Much of the harm is unmeasurable. If we are thinking about emotional outcomes, such as anxiety, depression, ability to cope with stress, trauma etc., these are outcomes that are not directly tangible or easily observable. These issues may also take years and years to surface, and would require long term studies to evaluate whether sleep training methods played a role.
If you know anything about appraising research, you probably know you can find research to support any opinion or position. It’s important to take a look at the design: the methods, the outcomes being measured, any biases to determine whether there are flaws in the study. Yes, you will find some studies that support the use of CIO techniques for infants.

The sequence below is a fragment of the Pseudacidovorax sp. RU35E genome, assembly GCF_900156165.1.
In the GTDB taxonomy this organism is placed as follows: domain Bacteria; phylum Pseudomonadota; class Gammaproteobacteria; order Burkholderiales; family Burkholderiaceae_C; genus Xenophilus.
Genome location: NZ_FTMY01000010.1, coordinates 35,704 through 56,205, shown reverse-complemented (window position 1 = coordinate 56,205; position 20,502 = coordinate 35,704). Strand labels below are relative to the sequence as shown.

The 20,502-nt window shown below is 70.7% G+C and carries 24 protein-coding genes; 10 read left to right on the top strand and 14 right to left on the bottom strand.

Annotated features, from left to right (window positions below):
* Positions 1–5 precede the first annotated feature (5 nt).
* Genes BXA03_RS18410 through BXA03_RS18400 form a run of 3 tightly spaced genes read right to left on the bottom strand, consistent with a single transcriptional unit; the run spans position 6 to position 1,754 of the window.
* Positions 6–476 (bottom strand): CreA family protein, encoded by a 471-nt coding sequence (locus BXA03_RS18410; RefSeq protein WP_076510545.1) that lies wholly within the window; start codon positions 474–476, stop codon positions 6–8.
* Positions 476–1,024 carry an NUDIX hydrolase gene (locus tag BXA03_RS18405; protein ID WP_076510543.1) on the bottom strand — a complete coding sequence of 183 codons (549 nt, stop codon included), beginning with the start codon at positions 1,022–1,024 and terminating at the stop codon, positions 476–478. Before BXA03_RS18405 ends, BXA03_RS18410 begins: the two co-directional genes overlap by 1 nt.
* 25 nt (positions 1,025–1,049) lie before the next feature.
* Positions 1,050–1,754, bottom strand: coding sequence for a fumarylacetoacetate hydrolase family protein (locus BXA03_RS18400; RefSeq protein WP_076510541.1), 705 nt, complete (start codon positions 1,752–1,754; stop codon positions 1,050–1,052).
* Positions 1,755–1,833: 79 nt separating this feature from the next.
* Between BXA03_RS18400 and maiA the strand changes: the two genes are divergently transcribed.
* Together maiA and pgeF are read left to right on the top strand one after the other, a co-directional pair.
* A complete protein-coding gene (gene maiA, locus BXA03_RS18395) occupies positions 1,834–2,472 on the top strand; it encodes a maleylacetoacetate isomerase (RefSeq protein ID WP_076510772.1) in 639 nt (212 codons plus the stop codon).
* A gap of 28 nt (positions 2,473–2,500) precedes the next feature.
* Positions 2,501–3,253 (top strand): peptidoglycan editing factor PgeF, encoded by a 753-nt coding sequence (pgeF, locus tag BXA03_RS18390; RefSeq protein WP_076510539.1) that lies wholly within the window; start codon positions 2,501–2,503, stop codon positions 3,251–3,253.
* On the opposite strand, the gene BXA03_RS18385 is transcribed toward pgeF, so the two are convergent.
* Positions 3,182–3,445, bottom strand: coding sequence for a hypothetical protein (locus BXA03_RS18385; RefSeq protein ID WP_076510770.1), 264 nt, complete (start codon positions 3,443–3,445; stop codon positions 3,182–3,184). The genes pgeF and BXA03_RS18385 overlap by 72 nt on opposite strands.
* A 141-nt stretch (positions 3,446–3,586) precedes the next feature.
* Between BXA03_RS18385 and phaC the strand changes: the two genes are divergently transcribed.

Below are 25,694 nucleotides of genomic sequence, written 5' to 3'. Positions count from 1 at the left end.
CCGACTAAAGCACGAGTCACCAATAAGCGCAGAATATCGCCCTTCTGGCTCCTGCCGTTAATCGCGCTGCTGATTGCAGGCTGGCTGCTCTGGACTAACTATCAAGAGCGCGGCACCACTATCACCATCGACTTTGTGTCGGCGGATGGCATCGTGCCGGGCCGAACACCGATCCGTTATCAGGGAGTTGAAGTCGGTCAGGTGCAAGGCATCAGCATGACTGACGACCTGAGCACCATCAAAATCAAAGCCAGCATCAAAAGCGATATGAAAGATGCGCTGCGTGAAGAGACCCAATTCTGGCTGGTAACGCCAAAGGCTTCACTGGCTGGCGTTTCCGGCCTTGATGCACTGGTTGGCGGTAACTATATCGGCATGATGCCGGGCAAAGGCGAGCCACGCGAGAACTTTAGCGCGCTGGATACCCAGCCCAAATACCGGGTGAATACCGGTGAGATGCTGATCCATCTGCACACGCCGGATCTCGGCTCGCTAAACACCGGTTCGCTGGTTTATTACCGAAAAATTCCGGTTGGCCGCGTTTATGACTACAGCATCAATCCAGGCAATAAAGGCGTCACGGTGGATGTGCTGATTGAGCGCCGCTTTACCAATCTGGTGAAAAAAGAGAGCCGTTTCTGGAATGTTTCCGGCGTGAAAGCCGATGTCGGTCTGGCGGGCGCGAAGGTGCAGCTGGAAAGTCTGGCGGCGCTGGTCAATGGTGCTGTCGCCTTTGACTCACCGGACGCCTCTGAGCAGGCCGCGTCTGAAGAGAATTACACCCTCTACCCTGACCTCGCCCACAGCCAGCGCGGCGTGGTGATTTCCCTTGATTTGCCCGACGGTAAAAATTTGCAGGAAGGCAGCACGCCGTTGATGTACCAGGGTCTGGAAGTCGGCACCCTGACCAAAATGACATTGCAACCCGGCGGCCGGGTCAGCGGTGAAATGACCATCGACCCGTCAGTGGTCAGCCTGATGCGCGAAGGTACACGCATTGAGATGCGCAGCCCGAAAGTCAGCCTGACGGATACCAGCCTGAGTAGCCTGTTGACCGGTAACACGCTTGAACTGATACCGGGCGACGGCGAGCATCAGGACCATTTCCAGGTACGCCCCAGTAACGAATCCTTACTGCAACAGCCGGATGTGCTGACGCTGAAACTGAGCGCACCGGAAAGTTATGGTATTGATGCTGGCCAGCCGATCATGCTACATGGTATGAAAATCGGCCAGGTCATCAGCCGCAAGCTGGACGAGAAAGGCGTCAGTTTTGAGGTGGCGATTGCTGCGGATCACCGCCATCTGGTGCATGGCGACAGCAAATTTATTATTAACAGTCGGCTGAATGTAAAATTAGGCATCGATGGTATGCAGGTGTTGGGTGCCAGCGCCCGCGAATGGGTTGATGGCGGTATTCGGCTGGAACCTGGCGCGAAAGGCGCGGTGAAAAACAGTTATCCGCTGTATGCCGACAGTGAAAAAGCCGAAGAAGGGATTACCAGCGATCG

A common response I get to speaking out against CIO or withdrawal type sleep training methods is, “Show me proof that sleep training is harmful.” While I’m happy to share research that I stumble across, I feel like we sometimes think too simplistically about this issue, and I want to start a several part series explaining some of the problems I have with the current research and parenting paradigms.
This little girl is happy most of the time, but especially when she is eating. It’s been so fun to watch her try certain foods for the first time and I especially love that she is now able to sit with us at the dinner table while also enjoying her own little space thanks to this high chair from @be_mindful_kids.